A leading advocacy group has linked escalating food prices and the sharp rise in living costs across Africa to violations of human rights across the continent in the last year.
It its annual report, "The State of the World's Human Rights," Amnesty International notes that protesters took to the streets to demonstrate against “the dire social and economic situation and the sharp rise in living costs” in countries including Benin, Burkina Faso, Cameroon, Côte d'Ivoire, Guinea, Mali, Mozambique, Senegal, Somalia and Zimbabwe during 2008.
"While some demonstrations turned violent, leading to the destruction of private and public property,” Amnesty said, “the authorities often repressed protests using excessive force. Security forces injured and killed numerous people who were claiming their right to an adequate standard of living, including the right to food.”
The group said demonstrators were arbitrarily arrested and detained and some were ill-treated in detention or jailed after unfair trials. “Most of the time, no investigations were carried out to identify those among the security forces responsible for the human rights violations committed while responding to the protests.”
It noted that in Cameroon, security forces killed up to 100 people involved in violent protests.
“In Mozambique, police killed three people and injured 30 others...when live ammunition was used against people protesting against an increase in transport costs. In Mali, marches were organized against the rise in the price of basic commodities and against plans to privatize the supply of water in Lere, in the north-west of the country...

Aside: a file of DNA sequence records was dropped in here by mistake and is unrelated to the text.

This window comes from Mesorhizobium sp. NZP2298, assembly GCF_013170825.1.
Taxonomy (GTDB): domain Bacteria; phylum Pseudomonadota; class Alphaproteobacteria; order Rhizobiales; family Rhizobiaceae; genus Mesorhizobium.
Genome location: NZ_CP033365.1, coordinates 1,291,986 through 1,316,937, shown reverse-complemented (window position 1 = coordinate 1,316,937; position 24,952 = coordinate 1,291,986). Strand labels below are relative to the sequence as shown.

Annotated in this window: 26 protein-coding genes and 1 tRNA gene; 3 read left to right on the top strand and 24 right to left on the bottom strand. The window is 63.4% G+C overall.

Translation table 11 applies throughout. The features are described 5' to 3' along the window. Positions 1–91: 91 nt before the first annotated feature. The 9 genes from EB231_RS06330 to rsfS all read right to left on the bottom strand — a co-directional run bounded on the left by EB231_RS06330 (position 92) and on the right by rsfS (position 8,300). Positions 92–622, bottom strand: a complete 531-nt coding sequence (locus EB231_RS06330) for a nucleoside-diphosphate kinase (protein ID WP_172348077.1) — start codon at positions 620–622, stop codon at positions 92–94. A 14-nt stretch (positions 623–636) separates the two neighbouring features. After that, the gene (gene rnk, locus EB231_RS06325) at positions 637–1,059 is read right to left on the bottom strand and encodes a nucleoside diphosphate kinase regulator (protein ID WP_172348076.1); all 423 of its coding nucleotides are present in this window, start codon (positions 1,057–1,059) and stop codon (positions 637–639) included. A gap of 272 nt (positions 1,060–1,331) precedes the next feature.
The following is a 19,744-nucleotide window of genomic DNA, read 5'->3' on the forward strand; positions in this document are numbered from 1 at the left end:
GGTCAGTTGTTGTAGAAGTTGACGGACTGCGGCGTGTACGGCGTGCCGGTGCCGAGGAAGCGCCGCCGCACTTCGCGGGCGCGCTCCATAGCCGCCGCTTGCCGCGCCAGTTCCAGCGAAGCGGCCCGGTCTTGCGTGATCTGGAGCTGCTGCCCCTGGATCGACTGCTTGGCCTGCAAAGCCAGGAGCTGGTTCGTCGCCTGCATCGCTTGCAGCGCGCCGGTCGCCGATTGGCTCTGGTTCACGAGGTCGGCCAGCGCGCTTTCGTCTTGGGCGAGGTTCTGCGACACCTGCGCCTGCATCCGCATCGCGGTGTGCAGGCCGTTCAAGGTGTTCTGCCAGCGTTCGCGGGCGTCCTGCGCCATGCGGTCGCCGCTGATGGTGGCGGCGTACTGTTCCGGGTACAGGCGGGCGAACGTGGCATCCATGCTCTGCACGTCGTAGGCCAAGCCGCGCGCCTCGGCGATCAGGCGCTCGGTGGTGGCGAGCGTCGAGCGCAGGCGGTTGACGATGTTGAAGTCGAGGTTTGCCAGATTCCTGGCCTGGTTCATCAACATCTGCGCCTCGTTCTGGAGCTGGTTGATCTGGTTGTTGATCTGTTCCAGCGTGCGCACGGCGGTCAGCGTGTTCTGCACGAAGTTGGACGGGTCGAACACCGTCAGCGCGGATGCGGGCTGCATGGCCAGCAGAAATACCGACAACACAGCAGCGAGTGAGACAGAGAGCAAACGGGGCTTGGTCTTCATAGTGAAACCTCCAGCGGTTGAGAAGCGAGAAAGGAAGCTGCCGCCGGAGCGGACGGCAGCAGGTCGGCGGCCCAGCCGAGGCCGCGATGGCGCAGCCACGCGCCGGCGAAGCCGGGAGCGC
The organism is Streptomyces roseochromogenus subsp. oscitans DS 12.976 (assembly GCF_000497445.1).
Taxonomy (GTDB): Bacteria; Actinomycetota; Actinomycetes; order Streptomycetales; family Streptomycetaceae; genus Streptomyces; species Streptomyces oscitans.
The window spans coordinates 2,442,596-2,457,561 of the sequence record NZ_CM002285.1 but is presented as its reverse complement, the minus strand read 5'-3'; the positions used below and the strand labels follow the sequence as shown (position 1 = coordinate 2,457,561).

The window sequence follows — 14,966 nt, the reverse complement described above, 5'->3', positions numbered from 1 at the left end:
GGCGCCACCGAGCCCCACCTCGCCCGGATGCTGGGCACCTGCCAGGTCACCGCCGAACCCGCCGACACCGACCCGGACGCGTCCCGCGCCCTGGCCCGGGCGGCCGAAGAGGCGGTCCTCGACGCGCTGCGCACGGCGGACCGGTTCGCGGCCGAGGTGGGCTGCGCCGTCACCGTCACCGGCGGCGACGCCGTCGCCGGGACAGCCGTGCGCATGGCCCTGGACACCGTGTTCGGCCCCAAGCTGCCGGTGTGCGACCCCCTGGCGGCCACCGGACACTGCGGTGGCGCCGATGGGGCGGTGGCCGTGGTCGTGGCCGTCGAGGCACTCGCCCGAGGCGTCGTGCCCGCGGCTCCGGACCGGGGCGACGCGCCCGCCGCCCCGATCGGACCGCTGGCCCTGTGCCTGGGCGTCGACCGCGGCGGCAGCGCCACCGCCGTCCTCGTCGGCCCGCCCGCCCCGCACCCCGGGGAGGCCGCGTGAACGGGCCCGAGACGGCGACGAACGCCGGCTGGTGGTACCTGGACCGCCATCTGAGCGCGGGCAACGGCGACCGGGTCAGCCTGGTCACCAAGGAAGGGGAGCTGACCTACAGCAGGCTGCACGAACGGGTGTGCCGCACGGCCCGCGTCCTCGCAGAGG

“In Burkina Faso, security forces arrested several hundred people, after demonstrations against rising living costs in Ouagadougou and Bobo-Dioulasso erupted into violence. At least 80 of those arrested were sentenced to prison terms without having had access to a lawyer.
“In Zimbabwe, hundreds of activists protesting against the dramatic decline in the economy and social infrastructure were arrested and detained without charge. Many protests were broken up by the police, often using excessive force... Thousands of people, mostly in rural areas, became displaced as a result of the state-sponsored political violence and no longer had access to their food stocks, land or other forms of livelihood.”
West Acts on Piracy, Not on Arms Embargo
The Amnesty report also contrasted Western action against piracy off the coast of Somalia with its failure to act against human rights violations in Somalia.
“The international community mobilized unprecedented resources to combat piracy off the coast of Somalia and to protect its commercial interests,” it said. “It made no such efforts, however, to halt the flow of arms to Somalia - despite a United Nations embargo. Nor did it act effectively to stop the widespread violations of international humanitarian law by all parties to the conflict...”